Mere Different Meaning Of Mark In Same Language Would Not Amount To Dissimilarity Of Trademarks In Question- Bombay HC
The Bombay High Court granted ad-interim relief to the applicant and restrained the defendants from using the mark “Yokoso SIzzlers” or any other trademark identical with or deceptively similar to applicant’s (plaintiff's) registered trademark “Yoko Sizzlers”.
The Bench of Justice Manish Pitale observed that “Merely because Yoko and Yokoso have different meanings in Japanese language, it would not amount to dissimilarity of the marks in question. Therefore, it is found that a strong prima facie case is made out on behalf of the plaintiff, for granting ad-interim relief.”
Advocate Rashmin Khandekar appeared for the applicant.
The application was preferred by the plaintiff wherein order of injunction was sought, restraining the defendant from using the trademark ‘Yokoso Sizzler’ or any other trademark identical or deceptively similar to the plaintiff's registered trademark ‘Yoko Sizzlers’.
The plaintiff had been operating in the hospitality business since 1986 and had adopted the aforesaid trademark in the year 1986 and got it registered in the year 1994. The plaintiff had registration in two classes i.e. class 30 and class 42 and was running outlets all over the country and had presence in the form of its outlets, internationally in various countries like UAE, UK and Qatar.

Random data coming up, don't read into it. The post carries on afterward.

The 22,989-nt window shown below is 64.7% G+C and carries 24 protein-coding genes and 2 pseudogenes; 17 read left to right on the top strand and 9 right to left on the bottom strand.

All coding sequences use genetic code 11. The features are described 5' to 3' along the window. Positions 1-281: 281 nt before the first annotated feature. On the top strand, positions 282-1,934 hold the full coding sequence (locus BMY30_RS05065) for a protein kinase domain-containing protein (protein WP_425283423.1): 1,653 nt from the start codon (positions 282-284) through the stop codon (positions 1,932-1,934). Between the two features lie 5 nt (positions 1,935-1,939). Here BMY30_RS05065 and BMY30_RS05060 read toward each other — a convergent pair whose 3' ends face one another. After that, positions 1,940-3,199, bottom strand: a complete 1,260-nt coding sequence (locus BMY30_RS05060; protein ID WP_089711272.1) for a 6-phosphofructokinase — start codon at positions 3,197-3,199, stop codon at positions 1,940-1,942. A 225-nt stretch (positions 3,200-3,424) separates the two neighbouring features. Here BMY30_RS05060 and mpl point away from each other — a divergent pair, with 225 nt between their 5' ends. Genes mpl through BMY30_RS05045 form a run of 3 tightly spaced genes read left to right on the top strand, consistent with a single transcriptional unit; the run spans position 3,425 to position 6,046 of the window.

In August 2022, the plaintiff came across the restaurant of defendant at Pune using the impugned trademark ‘Yokoso Sizzlers’. Cease and desist notice was issued calling upon the defendant to stop using the impugned mark ‘Yokoso Sizzlers’. To the said notice, defendant claimed that there was no similarity. Thereafter, plaintiff approached the High Court
The Court observed that sufficient material was placed on record by the applicant to show the presence of the brand and trademark ‘Yoko Sizzlers’ in the public domain for considerable period of time and also to indicate the large-scale presence of the plaintiff in this country and also internationally.
The Court noted that it was an undisputable fact that the plaintiff had registered the trademark Yoko Sizzlers in 1994 and bare comparison between the two marks would show that the defendant had added the alphabet ‘SO’ to plaintiff’s registered trademark.
The Court also noted that the defendant had not only used the deceptively similar mark for its restaurant, but other aspects of the brand of the plaintiff i.e. layout of the restaurant and table mats used therein was also similar.
Consequently, the Court observed that these similarities in other aspects indicated the efforts on the part of the defendant to copy the business practices of the plaintiff, associated with the registered trademark ‘Yoko Sizzlers’.
The Court further said that there was no substance in the stand taken by the defendant in the response to the cease and desist notice.
“Therefore, it is found that a strong prima facie case is made out on behalf of the plaintiff, for granting ad-interim relief. This Court is convinced that unless such relief is granted, the plaintiff will suffer grave and irreparable loss, thereby indicating that the balance of convenience also lies in favour of the plaintiff.” observed the Court
Accordingly, the matter was listed for further hearing on February 24, 2023.
Cause Title- Yoko Sizzlers v. Yokoso Sizzlers
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